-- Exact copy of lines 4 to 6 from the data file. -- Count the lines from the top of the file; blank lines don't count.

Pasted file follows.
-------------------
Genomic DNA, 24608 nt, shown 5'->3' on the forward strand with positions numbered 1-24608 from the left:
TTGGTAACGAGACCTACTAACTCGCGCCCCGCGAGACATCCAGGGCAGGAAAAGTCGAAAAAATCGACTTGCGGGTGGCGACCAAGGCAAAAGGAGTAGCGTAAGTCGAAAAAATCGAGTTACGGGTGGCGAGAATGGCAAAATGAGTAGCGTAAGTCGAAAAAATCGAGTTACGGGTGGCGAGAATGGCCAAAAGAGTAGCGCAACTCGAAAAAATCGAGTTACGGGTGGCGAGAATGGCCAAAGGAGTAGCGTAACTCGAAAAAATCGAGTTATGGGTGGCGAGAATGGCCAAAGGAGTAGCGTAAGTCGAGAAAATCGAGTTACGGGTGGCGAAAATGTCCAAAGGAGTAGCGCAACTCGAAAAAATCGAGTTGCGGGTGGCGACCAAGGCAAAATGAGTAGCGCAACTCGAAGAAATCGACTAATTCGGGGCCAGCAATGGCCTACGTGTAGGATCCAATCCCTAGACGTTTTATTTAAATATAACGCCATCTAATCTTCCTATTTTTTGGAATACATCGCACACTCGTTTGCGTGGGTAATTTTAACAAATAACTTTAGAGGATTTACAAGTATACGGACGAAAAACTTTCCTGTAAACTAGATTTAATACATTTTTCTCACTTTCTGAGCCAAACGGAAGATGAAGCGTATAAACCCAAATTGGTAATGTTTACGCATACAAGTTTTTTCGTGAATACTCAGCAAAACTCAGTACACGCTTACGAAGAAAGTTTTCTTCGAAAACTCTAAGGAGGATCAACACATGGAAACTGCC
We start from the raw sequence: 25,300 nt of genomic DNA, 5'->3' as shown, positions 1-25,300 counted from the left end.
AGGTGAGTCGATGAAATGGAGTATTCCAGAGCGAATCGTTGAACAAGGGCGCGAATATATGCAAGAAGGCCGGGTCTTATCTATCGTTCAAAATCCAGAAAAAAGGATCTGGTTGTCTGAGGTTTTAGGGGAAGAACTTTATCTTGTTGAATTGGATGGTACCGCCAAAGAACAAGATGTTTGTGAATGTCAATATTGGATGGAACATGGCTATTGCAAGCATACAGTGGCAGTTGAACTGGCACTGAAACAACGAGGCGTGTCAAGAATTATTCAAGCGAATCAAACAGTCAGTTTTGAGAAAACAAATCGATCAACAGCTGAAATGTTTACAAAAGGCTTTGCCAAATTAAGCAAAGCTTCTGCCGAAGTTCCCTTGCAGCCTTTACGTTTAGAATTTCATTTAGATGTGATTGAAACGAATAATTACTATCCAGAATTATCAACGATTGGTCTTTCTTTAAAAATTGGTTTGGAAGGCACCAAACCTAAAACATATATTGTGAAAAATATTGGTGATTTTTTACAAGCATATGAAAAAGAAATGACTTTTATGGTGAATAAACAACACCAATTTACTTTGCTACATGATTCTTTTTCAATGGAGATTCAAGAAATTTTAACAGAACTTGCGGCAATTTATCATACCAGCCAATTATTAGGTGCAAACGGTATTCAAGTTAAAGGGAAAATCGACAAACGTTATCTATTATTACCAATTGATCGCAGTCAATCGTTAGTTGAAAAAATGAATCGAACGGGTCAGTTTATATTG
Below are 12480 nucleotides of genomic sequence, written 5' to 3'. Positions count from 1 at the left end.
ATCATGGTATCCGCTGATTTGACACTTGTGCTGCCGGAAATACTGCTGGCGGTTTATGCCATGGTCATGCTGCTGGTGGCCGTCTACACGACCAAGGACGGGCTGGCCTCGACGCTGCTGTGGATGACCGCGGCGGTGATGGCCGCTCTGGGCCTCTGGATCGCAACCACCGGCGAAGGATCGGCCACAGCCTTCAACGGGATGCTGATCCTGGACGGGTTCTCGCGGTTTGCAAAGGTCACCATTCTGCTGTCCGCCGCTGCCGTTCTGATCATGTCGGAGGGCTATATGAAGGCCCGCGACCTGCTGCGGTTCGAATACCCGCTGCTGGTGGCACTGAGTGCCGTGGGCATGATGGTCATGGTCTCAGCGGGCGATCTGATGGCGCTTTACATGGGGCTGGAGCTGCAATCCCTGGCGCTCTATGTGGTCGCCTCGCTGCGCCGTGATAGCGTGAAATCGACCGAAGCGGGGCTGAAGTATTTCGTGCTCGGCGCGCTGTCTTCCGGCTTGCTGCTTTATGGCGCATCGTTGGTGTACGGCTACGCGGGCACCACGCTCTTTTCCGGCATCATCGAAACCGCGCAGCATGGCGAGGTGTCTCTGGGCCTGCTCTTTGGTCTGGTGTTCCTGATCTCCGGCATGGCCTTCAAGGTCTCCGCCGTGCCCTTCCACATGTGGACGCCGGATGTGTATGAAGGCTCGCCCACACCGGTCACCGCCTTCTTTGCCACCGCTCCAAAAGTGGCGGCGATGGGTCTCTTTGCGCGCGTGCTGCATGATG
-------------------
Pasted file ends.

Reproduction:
AGGTGAGTCGATGAAATGGAGTATTCCAGAGCGAATCGTTGAACAAGGGCGCGAATATATGCAAGAAGGCCGGGTCTTATCTATCGTTCAAAATCCAGAAAAAAGGATCTGGTTGTCTGAGGTTTTAGGGGAAGAACTTTATCTTGTTGAATTGGATGGTACCGCCAAAGAACAAGATGTTTGTGAATGTCAATATTGGATGGAACATGGCTATTGCAAGCATACAGTGGCAGTTGAACTGGCACTGAAACAACGAGGCGTGTCAAGAATTATTCAAGCGAATCAAACAGTCAGTTTTGAGAAAACAAATCGATCAACAGCTGAAATGTTTACAAAAGGCTTTGCCAAATTAAGCAAAGCTTCTGCCGAAGTTCCCTTGCAGCCTTTACGTTTAGAATTTCATTTAGATGTGATTGAAACGAATAATTACTATCCAGAATTATCAACGATTGGTCTTTCTTTAAAAATTGGTTTGGAAGGCACCAAACCTAAAACATATATTGTGAAAAATATTGGTGATTTTTTACAAGCATATGAAAAAGAAATGACTTTTATGGTGAATAAACAACACCAATTTACTTTGCTACATGATTCTTTTTCAATGGAGATTCAAGAAATTTTAACAGAACTTGCGGCAATTTATCATACCAGCCAATTATTAGGTGCAAACGGTATTCAAGTTAAAGGGAAAATCGACAAACGTTATCTATTATTACCAATTGATCGCAGTCAATCGTTAGTTGAAAAAATGAATCGAACGGGTCAGTTTATATTG
Below are 12480 nucleotides of genomic sequence, written 5' to 3'. Positions count from 1 at the left end.
ATCATGGTATCCGCTGATTTGACACTTGTGCTGCCGGAAATACTGCTGGCGGTTTATGCCATGGTCATGCTGCTGGTGGCCGTCTACACGACCAAGGACGGGCTGGCCTCGACGCTGCTGTGGATGACCGCGGCGGTGATGGCCGCTCTGGGCCTCTGGATCGCAACCACCGGCGAAGGATCGGCCACAGCCTTCAACGGGATGCTGATCCTGGACGGGTTCTCGCGGTTTGCAAAGGTCACCATTCTGCTGTCCGCCGCTGCCGTTCTGATCATGTCGGAGGGCTATATGAAGGCCCGCGACCTGCTGCGGTTCGAATACCCGCTGCTGGTGGCACTGAGTGCCGTGGGCATGATGGTCATGGTCTCAGCGGGCGATCTGATGGCGCTTTACATGGGGCTGGAGCTGCAATCCCTGGCGCTCTATGTGGTCGCCTCGCTGCGCCGTGATAGCGTGAAATCGACCGAAGCGGGGCTGAAGTATTTCGTGCTCGGCGCGCTGTCTTCCGGCTTGCTGCTTTATGGCGCATCGTTGGTGTACGGCTACGCGGGCACCACGCTCTTTTCCGGCATCATCGAAACCGCGCAGCATGGCGAGGTGTCTCTGGGCCTGCTCTTTGGTCTGGTGTTCCTGATCTCCGGCATGGCCTTCAAGGTCTCCGCCGTGCCCTTCCACATGTGGACGCCGGATGTGTATGAAGGCTCGCCCACACCGGTCACCGCCTTCTTTGCCACCGCTCCAAAAGTGGCGGCGATGGGTCTCTTTGCGCGCGTGCTGCATGATG